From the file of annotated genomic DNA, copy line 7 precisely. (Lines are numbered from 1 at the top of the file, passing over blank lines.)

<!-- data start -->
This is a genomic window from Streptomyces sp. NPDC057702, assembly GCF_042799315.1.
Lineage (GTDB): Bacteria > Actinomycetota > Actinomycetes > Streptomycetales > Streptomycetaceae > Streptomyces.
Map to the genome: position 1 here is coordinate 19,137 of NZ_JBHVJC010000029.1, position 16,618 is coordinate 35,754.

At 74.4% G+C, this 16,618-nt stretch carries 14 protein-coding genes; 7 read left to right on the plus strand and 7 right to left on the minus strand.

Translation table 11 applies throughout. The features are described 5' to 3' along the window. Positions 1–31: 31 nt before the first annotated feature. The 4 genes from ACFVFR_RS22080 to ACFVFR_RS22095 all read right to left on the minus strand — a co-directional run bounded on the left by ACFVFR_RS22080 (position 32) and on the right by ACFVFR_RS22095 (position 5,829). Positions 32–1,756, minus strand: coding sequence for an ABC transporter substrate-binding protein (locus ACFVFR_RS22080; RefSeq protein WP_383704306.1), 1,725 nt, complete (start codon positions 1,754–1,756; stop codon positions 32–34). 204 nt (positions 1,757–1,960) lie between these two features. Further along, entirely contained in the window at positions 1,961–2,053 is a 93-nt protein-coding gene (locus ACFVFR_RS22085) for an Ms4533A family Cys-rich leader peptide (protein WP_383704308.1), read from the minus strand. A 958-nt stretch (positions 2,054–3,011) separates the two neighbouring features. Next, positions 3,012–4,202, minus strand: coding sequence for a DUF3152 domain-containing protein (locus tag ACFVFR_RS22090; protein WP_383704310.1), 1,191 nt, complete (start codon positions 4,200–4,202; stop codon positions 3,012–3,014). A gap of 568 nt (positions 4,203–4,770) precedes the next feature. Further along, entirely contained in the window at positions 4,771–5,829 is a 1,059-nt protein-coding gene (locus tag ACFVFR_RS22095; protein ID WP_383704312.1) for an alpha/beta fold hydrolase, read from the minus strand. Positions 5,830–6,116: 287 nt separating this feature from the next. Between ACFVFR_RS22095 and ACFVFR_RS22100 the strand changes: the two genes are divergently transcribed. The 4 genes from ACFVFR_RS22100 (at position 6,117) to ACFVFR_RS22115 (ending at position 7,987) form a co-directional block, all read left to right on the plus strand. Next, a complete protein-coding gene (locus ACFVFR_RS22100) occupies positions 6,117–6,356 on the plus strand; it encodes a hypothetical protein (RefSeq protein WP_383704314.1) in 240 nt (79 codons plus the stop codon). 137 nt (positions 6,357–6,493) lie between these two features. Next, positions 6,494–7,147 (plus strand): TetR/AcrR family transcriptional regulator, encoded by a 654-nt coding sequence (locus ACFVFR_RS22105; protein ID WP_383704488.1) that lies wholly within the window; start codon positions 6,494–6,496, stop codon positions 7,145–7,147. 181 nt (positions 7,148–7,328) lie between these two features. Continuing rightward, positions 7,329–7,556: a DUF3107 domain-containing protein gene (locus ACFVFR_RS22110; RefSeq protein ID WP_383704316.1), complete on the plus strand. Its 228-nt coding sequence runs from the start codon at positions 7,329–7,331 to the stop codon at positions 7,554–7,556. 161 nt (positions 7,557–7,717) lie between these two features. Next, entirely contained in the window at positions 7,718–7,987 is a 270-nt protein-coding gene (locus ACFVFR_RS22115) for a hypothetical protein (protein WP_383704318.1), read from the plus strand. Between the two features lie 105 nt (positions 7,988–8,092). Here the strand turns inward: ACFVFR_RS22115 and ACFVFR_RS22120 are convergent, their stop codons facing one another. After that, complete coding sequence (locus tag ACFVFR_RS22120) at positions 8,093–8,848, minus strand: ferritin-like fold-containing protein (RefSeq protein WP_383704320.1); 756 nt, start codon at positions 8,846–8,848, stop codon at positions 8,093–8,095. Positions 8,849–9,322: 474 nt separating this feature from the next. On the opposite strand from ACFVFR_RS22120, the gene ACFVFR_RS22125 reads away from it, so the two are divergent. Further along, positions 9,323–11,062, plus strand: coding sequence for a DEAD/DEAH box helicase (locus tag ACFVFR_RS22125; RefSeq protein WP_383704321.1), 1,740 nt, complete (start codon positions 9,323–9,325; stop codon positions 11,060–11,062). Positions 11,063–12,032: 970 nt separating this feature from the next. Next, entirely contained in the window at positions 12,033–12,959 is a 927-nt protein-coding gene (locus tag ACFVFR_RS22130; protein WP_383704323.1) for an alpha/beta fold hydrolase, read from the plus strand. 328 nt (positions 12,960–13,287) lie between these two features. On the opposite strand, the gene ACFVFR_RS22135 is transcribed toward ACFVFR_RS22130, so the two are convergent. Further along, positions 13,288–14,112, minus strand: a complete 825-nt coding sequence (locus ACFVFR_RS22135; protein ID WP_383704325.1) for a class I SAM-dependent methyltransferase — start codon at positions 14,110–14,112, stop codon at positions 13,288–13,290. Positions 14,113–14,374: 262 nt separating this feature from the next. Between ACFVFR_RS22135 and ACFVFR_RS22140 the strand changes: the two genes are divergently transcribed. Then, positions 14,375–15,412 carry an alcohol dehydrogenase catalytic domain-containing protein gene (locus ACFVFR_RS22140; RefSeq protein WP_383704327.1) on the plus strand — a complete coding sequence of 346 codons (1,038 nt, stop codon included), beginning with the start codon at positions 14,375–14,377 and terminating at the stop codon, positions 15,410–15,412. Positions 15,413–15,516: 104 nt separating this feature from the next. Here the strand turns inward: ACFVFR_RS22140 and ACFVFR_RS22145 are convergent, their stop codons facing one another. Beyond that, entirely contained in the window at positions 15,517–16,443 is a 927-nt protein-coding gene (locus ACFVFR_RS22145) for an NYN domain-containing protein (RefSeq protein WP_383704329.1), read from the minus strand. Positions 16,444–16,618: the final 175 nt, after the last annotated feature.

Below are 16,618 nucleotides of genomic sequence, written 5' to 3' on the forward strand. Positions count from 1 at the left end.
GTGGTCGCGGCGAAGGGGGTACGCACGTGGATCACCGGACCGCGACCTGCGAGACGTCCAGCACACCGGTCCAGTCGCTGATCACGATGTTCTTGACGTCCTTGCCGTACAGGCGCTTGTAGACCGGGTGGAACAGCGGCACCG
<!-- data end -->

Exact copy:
GTGGTCGCGGCGAAGGGGGTACGCACGTGGATCACCGGACCGCGACCTGCGAGACGTCCAGCACACCGGTCCAGTCGCTGATCACGATGTTCTTGACGTCCTTGCCGTACAGGCGCTTGTAGACCGGGTGGAACAGCGGCACCG